This morning my youngest {he turns 12 the end of this year} found his cat dead. First pet he’s ever lost, so he’s devastated. I’ve spent all day trying to console him. So, what were my great words of comfort?

“I’m sorry, baby. It’s part of life. I know it hurts, but life goes on. There will be more pets, someday. Try to remember all of the good times you two shared.”

*face palm*

Seriously? That’s the best I could do?

When did I become so jaded?

Hell! I know how it happened. The question is when?

Admittedly life has always been one battle after another for me. I never had any encouragement from my parents or anyone but my grandpa growing up and I rarely got to see him. Long story short: I’m used to doing everything alone. When a kid can’t even depend on their family, said kid learns to depend on his/herself.

But, since when did I let that affect how I respond to my children? My sons are my entire world. The sole reason I even bother trying to make a life for myself anymore. He needed me and that’s the best I could offer him…

That cat was his best friend. They did everything together.

I try hard never to let my past intrude on how I respond to my kids. Demons from my past are my own burdens to deal with. I never let it touch my kids! So, why now?


I’ve lost track of how many teenagers I’ve helped over the years by listening to their problems.Some of them have tracked me down after having their own kids and thanked me for being there for them.

But, my own kid needs me and that was the best I could offer?

What the hell is wrong with me? That’s not what he needed to hear.

I remember when I lost my bird {I was his age then too.} my best friend Byron Simpson helped me bury Baby in a shoebox, in the apartment complex and even said a prayer with me for Baby.

My youngest and I buried his cat and said a prayer, then I held him while he cried. Meanwhile, despite my heart breaking for his pain, my eyes remained dry.

I learned long ago crying doesn’t fix anything and so I stopped crying 98% of the time. I stopped relying on others too. For a long time now. Another wonderful lesson learned the hard way.  If I don’t rely in others they can’t let me down.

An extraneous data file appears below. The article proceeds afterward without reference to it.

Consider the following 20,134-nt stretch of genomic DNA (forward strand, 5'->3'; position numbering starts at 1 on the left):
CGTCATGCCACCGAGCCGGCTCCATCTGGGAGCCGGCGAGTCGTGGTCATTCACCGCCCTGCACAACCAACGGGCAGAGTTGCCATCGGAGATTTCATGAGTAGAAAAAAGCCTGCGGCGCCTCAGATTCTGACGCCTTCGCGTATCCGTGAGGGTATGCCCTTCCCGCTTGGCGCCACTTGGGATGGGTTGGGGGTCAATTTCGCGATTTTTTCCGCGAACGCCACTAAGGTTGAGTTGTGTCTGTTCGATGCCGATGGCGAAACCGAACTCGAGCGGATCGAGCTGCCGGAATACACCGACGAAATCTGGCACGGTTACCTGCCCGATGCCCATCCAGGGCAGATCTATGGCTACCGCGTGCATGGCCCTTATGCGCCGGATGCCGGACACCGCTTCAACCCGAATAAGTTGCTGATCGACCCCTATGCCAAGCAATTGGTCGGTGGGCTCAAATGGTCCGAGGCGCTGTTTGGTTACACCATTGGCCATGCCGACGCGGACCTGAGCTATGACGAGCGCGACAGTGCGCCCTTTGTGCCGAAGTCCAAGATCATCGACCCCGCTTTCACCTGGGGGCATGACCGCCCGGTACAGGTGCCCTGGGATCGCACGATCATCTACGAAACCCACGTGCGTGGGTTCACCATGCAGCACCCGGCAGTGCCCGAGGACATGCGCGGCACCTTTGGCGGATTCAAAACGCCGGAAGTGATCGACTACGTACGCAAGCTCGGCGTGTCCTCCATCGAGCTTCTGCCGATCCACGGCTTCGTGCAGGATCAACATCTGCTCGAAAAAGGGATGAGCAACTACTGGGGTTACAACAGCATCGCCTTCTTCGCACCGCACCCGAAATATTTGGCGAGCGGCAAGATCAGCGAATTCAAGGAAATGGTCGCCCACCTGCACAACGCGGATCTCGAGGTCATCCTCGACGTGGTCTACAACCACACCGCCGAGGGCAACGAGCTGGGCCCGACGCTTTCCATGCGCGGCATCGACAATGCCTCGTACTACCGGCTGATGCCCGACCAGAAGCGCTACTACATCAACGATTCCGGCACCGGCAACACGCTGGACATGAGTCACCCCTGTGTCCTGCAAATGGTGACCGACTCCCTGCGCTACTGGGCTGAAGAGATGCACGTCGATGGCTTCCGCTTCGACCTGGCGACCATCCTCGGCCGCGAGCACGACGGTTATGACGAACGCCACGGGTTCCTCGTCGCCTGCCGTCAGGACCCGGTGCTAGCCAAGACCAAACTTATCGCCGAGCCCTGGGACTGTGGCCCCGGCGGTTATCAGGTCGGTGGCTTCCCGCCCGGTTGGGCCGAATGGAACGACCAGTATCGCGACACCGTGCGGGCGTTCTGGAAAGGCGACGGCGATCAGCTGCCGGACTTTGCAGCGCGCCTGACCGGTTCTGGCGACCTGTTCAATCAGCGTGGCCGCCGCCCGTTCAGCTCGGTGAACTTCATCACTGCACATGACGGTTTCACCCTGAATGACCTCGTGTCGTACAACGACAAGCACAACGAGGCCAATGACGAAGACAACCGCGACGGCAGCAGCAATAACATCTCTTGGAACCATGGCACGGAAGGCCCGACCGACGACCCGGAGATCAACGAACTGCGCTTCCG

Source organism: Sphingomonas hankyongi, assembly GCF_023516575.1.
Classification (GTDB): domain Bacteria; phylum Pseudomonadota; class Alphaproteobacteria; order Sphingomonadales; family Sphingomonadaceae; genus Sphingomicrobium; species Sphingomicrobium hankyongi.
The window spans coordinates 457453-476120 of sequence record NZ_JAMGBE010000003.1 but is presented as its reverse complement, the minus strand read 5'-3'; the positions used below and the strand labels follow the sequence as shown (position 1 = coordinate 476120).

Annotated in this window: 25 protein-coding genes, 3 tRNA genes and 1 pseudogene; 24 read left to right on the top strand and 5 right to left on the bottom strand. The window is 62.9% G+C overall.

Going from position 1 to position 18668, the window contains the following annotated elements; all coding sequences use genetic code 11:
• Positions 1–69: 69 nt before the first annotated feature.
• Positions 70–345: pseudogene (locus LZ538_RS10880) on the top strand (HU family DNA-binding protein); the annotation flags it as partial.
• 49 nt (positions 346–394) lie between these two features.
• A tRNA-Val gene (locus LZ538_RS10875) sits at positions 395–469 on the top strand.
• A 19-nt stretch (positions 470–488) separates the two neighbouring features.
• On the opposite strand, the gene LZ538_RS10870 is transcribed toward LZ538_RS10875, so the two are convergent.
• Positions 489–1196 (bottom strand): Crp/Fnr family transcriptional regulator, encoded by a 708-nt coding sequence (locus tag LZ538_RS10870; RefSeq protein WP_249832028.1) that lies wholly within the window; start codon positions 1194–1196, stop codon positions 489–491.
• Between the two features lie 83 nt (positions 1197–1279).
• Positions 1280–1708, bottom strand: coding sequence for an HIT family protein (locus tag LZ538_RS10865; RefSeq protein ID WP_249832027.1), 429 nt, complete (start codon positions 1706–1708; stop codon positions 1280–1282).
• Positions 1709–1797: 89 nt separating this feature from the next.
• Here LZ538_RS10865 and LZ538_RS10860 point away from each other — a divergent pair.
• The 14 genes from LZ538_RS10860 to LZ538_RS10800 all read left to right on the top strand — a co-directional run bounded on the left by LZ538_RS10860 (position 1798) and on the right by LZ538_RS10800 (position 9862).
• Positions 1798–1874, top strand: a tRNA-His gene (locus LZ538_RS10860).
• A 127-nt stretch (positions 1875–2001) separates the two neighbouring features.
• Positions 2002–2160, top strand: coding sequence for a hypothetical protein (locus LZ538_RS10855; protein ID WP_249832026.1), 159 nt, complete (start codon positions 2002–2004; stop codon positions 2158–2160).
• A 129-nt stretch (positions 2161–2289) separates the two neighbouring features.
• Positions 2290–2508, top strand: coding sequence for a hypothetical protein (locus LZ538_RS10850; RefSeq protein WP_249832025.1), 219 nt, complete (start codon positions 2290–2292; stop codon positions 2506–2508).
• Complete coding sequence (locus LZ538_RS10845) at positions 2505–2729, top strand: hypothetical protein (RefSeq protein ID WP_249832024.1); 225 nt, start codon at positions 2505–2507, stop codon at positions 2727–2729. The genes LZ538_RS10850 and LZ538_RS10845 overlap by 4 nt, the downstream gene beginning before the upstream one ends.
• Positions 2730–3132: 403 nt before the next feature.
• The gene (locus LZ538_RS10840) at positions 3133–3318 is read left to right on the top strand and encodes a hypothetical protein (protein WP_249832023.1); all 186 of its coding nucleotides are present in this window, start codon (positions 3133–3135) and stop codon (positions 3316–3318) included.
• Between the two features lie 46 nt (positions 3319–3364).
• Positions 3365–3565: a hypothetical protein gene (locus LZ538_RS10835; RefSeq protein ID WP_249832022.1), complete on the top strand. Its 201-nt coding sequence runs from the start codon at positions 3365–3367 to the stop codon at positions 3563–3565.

I only ever open the real me to a select few people {you know who you are.} Even then I still try to do everything alone.

I never expected to see the day when it affected how I handle my children. God! I’m such a horrible mother. 😦

All I ever asked for during my prayers growing up was to find a good man who love and respected me faults and all and to let me be a good mother to my children. I just want to give my children what I never had. Is that too much to ask?

As writers, we’re told to share ourselves with our readers and our followers. Let them see we are human. So, that’s why I shared this. One of my worst times. I’m human. I make mistakes. Never expected them to be with my kids.

Oh well, live and learn.


About kittyb78

Catrina Barton is a licensed Kung-Fu Instructor of the Black Dragon style, and draws on that experience to make her fight scenes both realistic and action packed. She enjoys being surrounded by the stark beauty of mother nature. Whether it's a moon-lit starry sky, or a picnic by a peaceful waterfall cascading from the mountain side. Growing up no matter where she was physically, she always had at least one book in her hands and spent every free moment lost in a book. It's only natural that as she grew up, her passion for reading grew into an even stronger passion for writing, especially Young Adult Paranormal Romances. She is a proud member of many writing and marketing groups, and an active participant at Critique Circle and several other crit groups. Favorite personal quote: "An author cannot grow without both constructive criticism and encouragement."

7 responses »

  1. Gerri Bowen says:

    Those times just pop up and we aren’t ready for them. Even if you had a wonderful speech planned, he probably wouldn’t have heard it all. But he heard your tone of voice and felt the love in your arms as you held him. that’s good.

    • kittyb78 says:

      Hi Gerri! How’s your writing going?
      Thanks for taking time to comment.
      I hope so. Beginning to wonder if I’m capable of offering comfort anymore. 😛

  2. I don’t think it makes you a horrible mother. I know I’m too practical with my kids, having grown up in a household that didn’t much go in for empathy. What makes you an excellent mother is realising your words weren’t the ones your son needed, and doing something about it. You were there for him and he will remember that AND he’ll remember that life does go on.

  3. Thank you for being so honest, and I agree with the others, at least you could see the issue and you worked hard to make amends. Move on and grow from it; that’s all you can do.

  4. Homepage says:

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